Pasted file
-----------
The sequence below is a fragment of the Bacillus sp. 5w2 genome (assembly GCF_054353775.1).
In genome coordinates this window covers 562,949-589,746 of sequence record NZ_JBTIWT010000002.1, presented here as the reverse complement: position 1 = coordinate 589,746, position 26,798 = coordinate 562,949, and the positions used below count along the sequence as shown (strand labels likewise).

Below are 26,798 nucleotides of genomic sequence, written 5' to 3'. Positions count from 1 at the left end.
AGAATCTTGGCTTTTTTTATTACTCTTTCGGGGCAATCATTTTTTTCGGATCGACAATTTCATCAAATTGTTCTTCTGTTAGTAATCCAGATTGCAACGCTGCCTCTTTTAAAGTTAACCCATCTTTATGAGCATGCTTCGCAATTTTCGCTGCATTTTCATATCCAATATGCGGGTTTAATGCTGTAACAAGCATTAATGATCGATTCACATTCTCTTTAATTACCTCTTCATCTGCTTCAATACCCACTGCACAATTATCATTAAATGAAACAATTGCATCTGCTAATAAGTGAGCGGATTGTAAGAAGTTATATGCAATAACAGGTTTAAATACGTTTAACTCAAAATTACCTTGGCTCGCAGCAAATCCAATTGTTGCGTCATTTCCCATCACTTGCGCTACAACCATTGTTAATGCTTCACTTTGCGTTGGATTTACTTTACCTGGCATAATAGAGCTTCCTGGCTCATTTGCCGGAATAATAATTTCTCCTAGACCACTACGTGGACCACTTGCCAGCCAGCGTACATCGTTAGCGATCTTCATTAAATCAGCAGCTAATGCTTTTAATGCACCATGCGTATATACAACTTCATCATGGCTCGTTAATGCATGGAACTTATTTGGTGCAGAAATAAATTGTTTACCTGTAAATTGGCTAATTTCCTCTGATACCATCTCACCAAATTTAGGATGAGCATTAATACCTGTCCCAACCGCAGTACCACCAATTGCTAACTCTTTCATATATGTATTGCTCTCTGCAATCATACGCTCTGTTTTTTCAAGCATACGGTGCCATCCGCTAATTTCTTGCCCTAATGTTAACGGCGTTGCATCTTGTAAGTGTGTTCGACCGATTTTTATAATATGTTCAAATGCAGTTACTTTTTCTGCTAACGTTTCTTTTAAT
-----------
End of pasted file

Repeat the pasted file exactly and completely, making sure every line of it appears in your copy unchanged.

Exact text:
The sequence below is a fragment of the Bacillus sp. 5w2 genome (assembly GCF_054353775.1).
In genome coordinates this window covers 562,949-589,746 of sequence record NZ_JBTIWT010000002.1, presented here as the reverse complement: position 1 = coordinate 589,746, position 26,798 = coordinate 562,949, and the positions used below count along the sequence as shown (strand labels likewise).

Below are 26,798 nucleotides of genomic sequence, written 5' to 3'. Positions count from 1 at the left end.
AGAATCTTGGCTTTTTTTATTACTCTTTCGGGGCAATCATTTTTTTCGGATCGACAATTTCATCAAATTGTTCTTCTGTTAGTAATCCAGATTGCAACGCTGCCTCTTTTAAAGTTAACCCATCTTTATGAGCATGCTTCGCAATTTTCGCTGCATTTTCATATCCAATATGCGGGTTTAATGCTGTAACAAGCATTAATGATCGATTCACATTCTCTTTAATTACCTCTTCATCTGCTTCAATACCCACTGCACAATTATCATTAAATGAAACAATTGCATCTGCTAATAAGTGAGCGGATTGTAAGAAGTTATATGCAATAACAGGTTTAAATACGTTTAACTCAAAATTACCTTGGCTCGCAGCAAATCCAATTGTTGCGTCATTTCCCATCACTTGCGCTACAACCATTGTTAATGCTTCACTTTGCGTTGGATTTACTTTACCTGGCATAATAGAGCTTCCTGGCTCATTTGCCGGAATAATAATTTCTCCTAGACCACTACGTGGACCACTTGCCAGCCAGCGTACATCGTTAGCGATCTTCATTAAATCAGCAGCTAATGCTTTTAATGCACCATGCGTATATACAACTTCATCATGGCTCGTTAATGCATGGAACTTATTTGGTGCAGAAATAAATTGTTTACCTGTAAATTGGCTAATTTCCTCTGATACCATCTCACCAAATTTAGGATGAGCATTAATACCTGTCCCAACCGCAGTACCACCAATTGCTAACTCTTTCATATATGTATTGCTCTCTGCAATCATACGCTCTGTTTTTTCAAGCATACGGTGCCATCCGCTAATTTCTTGCCCTAATGTTAACGGCGTTGCATCTTGTAAGTGTGTTCGACCGATTTTTATAATATGTTCAAATGCAGTTACTTTTTCTGCTAACGTTTCTTTTAAT